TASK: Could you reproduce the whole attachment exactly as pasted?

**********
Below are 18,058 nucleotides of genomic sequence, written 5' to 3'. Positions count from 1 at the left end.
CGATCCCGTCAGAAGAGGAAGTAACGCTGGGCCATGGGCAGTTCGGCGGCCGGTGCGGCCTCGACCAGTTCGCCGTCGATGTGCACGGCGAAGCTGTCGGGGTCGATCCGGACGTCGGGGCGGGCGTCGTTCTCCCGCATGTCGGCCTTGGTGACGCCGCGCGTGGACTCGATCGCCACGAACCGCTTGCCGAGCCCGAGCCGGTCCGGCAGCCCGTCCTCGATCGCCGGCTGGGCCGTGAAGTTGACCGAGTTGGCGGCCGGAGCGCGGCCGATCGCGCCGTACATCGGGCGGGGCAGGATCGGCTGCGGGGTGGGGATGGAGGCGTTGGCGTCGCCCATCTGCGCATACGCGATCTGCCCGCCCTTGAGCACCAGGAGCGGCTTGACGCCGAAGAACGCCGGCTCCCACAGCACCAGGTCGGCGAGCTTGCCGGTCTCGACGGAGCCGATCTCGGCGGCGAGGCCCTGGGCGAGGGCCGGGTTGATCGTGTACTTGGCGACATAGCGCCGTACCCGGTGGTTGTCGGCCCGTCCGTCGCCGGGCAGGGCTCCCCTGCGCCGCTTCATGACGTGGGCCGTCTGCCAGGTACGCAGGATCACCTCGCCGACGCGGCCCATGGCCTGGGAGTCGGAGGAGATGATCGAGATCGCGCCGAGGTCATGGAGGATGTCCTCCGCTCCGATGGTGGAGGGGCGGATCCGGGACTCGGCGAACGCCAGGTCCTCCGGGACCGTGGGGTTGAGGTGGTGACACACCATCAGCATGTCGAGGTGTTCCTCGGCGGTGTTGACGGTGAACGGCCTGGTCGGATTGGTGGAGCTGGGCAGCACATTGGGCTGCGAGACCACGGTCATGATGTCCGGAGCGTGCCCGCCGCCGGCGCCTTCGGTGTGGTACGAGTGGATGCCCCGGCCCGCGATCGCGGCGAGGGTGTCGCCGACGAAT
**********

Below are 18,058 nucleotides of genomic sequence, written 5' to 3'. Positions count from 1 at the left end.
CGATCCCGTCAGAAGAGGAAGTAACGCTGGGCCATGGGCAGTTCGGCGGCCGGTGCGGCCTCGACCAGTTCGCCGTCGATGTGCACGGCGAAGCTGTCGGGGTCGATCCGGACGTCGGGGCGGGCGTCGTTCTCCCGCATGTCGGCCTTGGTGACGCCGCGCGTGGACTCGATCGCCACGAACCGCTTGCCGAGCCCGAGCCGGTCCGGCAGCCCGTCCTCGATCGCCGGCTGGGCCGTGAAGTTGACCGAGTTGGCGGCCGGAGCGCGGCCGATCGCGCCGTACATCGGGCGGGGCAGGATCGGCTGCGGGGTGGGGATGGAGGCGTTGGCGTCGCCCATCTGCGCATACGCGATCTGCCCGCCCTTGAGCACCAGGAGCGGCTTGACGCCGAAGAACGCCGGCTCCCACAGCACCAGGTCGGCGAGCTTGCCGGTCTCGACGGAGCCGATCTCGGCGGCGAGGCCCTGGGCGAGGGCCGGGTTGATCGTGTACTTGGCGACATAGCGCCGTACCCGGTGGTTGTCGGCCCGTCCGTCGCCGGGCAGGGCTCCCCTGCGCCGCTTCATGACGTGGGCCGTCTGCCAGGTACGCAGGATCACCTCGCCGACGCGGCCCATGGCCTGGGAGTCGGAGGAGATGATCGAGATCGCGCCGAGGTCATGGAGGATGTCCTCCGCTCCGATGGTGGAGGGGCGGATCCGGGACTCGGCGAACGCCAGGTCCTCCGGGACCGTGGGGTTGAGGTGGTGACACACCATCAGCATGTCGAGGTGTTCCTCGGCGGTGTTGACGGTGAACGGCCTGGTCGGATTGGTGGAGCTGGGCAGCACATTGGGCTGCGAGACCACGGTCATGATGTCCGGAGCGTGCCCGCCGCCGGCGCCTTCGGTGTGGTACGAGTGGATGCCCCGGCCCGCGATCGCGGCGAGGGTGTCGCCGACGAAT